A new justice of the Court of Appeals was assigned to handle the case after Justice Ramon Paul Hernando inhibited himself .
The changes were contained in an April 26 resolution of the CA Special 8th Division resolution.
Lawyers of the Cebu city government who went to the CA yesterday to attend a hearing on their petition to stop the Rallos family from collecting the amount were informed of the changes.
Associate Justice Victoria Isable A. Paredes is now handling the case.
City Hall petitioned the CA to stop the decision of a lower court requiring Cebu City to pay P133 million to the Rallos family as just compensation for a lot taken over in the 1960s.
In applying for a writ of preliminary injunction, lawyer Jade Ponce said the city government is in effect asking the CA to prohibit the sheriff from collecting the P133 million from the city in favor of the heirs of Rev. Fr. Vicente Rallos.
The city earlier secured a temporary restraining order from the CA which stopped the scheduled auction of 9.7 hectares of the South Road Properties (SRP).
City Hall wants the injunction to become permanent as “every single centavo of Cebu City’s funds is already fully appropriated for basic services, salaries and allowances and various projects of the government. If not restrained, the sheriff will be able to garnish and take away from the city P133 million,” Ponce said.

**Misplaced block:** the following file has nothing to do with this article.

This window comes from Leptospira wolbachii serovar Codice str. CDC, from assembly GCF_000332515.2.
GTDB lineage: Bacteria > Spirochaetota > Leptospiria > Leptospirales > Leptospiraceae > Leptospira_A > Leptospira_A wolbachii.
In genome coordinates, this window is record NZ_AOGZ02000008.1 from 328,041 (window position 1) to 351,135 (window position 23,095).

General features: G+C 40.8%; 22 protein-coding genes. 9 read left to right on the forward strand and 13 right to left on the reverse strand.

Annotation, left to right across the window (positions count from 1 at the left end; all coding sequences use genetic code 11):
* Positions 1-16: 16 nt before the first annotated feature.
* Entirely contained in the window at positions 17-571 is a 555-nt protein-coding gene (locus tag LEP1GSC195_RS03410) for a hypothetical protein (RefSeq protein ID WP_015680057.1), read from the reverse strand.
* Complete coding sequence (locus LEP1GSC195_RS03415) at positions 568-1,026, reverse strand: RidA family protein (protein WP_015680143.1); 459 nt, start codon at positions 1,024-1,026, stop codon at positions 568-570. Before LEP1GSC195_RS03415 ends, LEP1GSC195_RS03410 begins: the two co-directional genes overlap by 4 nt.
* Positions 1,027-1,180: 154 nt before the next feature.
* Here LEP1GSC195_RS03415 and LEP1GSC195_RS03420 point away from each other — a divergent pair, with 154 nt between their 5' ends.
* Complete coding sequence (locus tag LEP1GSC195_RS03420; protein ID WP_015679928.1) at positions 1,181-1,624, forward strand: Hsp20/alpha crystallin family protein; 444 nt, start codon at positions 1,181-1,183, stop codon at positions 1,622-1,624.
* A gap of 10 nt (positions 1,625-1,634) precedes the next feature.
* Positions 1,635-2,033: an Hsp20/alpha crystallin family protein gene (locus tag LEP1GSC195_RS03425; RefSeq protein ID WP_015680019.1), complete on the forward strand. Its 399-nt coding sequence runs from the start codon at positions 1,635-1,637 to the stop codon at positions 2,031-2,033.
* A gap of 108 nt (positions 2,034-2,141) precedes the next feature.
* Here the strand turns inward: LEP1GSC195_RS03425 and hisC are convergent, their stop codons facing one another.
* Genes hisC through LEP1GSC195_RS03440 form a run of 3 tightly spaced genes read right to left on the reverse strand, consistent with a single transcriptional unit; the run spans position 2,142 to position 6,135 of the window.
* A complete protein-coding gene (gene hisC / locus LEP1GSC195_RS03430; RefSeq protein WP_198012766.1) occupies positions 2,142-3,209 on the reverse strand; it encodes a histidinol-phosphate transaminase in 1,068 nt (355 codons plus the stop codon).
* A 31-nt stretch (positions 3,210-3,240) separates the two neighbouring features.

City officials, through former Cebu City Councilor Jocelyn Pesquera, discovered last year a convenio or compromise agreement between feuding descendants of the Rallos family in the 1940s.
The agreement would purportedly prove that the Cebu city government need not pay for the lot that was supposed to be donated by the Ralloses to the local government.
But the court ignored the papers.
Judge James Himalaloan of the Regional Trial Court Branch 9 said the agreement is not considered a “supervening event that transpired after judgement of the case which became final and executory.”
City Hall said the loss of P133 million to the city would mean foregoing the use of public funds for repairing roads and implementing vital public services.
“How many basic infrastructure projects could be funded by this amount? How many scholars can be sent to school? How many fire trucks and equipment could be bought with this amount?” Ponce said. /Reporter Ador Vincent S. Mayol